Hi. My name is Kim Hamer, and I am a cancer support professional. That’s a fancy way of saying I help friends, family members, and co-workers figure out how to provide meaningful and truly helpful support to those with cancer. I also help HR professionals navigate employee cancer in the workplace, but that’s a different website.
If you are unsure about what to say or where to start to help someone who has cancer, this is the right place for you!
100 Acts of Love's mission is to help people connect when they are not sure what to say or what to do. 100 Acts of Love empowers friends, family members, and co-workers to take meaningful actions that impact that special human bond.
WHY 100 ACTS OF LOVE?
The company’s name comes from my experience as a cancer caregiver to my husband, Art. When my husband had Stage IV Large B-Cell Lymphoma, we needed a lot of help.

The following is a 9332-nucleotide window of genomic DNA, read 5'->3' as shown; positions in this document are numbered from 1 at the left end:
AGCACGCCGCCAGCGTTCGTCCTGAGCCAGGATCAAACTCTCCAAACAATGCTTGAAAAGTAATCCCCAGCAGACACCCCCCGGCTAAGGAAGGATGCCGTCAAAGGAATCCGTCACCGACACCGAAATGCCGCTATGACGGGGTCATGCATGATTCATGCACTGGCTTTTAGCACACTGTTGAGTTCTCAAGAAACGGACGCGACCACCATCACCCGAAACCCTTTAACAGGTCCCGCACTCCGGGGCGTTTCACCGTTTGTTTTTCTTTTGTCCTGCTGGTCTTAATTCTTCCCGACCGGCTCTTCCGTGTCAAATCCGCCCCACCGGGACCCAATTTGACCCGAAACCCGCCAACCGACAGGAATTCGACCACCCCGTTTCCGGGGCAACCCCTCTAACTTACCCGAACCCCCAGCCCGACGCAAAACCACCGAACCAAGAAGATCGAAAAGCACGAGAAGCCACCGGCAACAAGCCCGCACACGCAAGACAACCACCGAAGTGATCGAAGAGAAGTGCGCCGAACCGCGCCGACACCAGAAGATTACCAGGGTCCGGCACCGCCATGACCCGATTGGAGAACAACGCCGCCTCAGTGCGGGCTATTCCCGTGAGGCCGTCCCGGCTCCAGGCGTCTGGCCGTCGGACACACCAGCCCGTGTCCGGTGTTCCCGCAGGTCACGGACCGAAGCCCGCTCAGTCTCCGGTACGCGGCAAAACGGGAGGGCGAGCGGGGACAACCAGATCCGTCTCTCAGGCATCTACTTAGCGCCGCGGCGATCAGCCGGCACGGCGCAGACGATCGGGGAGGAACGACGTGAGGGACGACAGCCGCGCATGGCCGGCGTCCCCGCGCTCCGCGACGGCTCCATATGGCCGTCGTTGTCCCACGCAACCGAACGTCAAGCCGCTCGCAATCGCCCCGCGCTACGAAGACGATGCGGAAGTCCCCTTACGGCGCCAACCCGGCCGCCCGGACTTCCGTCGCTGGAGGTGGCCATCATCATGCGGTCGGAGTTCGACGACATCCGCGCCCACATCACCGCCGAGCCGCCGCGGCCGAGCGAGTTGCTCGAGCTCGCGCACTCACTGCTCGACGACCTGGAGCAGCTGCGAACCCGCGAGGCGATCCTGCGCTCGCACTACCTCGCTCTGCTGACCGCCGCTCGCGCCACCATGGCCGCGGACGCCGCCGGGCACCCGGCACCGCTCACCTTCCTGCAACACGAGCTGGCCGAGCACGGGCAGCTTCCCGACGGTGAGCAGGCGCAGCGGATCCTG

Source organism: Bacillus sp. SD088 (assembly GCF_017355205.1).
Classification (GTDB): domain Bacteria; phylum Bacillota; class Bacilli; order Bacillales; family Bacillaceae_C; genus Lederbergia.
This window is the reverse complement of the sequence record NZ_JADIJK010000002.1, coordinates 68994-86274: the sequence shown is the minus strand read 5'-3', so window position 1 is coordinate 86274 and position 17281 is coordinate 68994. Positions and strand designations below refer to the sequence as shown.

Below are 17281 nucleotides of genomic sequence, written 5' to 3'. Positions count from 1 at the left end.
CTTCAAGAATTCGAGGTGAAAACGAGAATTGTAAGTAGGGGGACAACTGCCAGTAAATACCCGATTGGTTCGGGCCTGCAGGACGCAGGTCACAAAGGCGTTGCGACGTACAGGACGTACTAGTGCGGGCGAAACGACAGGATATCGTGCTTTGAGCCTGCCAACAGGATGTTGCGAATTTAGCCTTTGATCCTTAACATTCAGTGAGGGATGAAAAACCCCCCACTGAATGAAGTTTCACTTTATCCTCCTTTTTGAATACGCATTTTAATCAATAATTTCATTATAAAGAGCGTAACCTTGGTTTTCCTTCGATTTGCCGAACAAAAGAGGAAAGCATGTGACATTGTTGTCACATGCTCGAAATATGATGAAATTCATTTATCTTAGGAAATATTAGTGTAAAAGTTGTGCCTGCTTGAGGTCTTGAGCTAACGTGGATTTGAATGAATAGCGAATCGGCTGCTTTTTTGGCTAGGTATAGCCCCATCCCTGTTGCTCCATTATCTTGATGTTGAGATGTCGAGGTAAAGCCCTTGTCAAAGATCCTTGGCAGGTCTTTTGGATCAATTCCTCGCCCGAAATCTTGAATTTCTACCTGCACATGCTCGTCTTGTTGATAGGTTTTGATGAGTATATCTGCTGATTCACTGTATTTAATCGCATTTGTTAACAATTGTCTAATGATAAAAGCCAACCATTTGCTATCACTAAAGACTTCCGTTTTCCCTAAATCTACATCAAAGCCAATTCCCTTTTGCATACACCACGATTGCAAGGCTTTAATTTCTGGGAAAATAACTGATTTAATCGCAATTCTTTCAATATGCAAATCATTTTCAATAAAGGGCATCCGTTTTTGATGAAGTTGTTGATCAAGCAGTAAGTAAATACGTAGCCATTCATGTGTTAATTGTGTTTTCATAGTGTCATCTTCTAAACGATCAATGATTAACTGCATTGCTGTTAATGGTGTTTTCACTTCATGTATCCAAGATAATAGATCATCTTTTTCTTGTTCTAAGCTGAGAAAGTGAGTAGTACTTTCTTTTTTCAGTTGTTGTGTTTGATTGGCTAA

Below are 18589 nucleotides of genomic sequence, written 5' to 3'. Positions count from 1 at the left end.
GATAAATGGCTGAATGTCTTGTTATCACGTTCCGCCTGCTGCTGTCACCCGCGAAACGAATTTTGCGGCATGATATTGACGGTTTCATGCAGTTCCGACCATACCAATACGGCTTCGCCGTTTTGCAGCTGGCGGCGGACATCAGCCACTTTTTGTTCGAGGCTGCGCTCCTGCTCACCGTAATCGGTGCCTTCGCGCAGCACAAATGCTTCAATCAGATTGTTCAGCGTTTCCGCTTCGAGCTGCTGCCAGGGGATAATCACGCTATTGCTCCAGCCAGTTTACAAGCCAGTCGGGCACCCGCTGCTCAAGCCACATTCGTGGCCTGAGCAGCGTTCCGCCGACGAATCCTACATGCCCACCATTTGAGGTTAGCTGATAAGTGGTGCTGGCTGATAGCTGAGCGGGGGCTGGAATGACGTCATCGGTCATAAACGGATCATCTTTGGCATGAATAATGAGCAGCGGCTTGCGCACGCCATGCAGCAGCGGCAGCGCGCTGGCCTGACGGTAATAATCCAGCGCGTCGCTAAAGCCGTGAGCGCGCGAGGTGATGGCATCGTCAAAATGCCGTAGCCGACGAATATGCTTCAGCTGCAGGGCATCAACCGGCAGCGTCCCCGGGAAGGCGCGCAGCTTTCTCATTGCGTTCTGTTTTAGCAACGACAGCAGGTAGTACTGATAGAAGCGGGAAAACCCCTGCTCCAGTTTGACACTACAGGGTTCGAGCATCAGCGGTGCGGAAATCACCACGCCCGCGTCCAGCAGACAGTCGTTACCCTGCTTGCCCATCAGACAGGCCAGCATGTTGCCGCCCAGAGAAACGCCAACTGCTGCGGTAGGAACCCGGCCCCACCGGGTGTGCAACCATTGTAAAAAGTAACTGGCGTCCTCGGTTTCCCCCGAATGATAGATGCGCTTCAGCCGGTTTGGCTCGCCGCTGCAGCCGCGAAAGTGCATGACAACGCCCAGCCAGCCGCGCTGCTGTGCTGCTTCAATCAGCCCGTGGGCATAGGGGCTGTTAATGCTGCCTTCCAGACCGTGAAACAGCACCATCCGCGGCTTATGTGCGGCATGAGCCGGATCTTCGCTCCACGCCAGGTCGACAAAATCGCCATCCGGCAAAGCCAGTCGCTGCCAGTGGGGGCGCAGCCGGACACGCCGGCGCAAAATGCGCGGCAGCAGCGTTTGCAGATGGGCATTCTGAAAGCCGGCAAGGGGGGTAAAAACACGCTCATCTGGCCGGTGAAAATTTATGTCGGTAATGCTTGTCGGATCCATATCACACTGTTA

Many friends, acquaintances, and co-workers came up with creative and simple ways to support us, and I started calling their actions “acts of love.”
Those acts of love were invaluable in relieving some of the darkest moments in our lives.
I also noticed that most people didn’t know what to say or how to help. I set out to remedy this because the support we received was so simple and powerful. And that is how 100 Acts of Love was born.
On April 16, 2009, Kim Hamer watched her 44-yr-old husband take his last breath. Their children were 12, 9, and 7 at the time. While her husband had cancer and after he died, they were amazed and humbled by the creative and thoughtful ways their friends, family, and co-workers supported them. Kim started calling these kind actions “acts of love.”
Wanting to show others how easy, simple, and impactful acts of love are, Kim wrote
100 Acts of Love: A Girlfriend's Guide to Loving Your Friend through Cancer or Loss and launched 100ActsofLove.com, with a mission to help people and companies to understand how to help when cancer strikes.
Kim is a professional speaker, and writer who lives in Los Angeles and tries not to bother her relatively well-behaved college-aged children.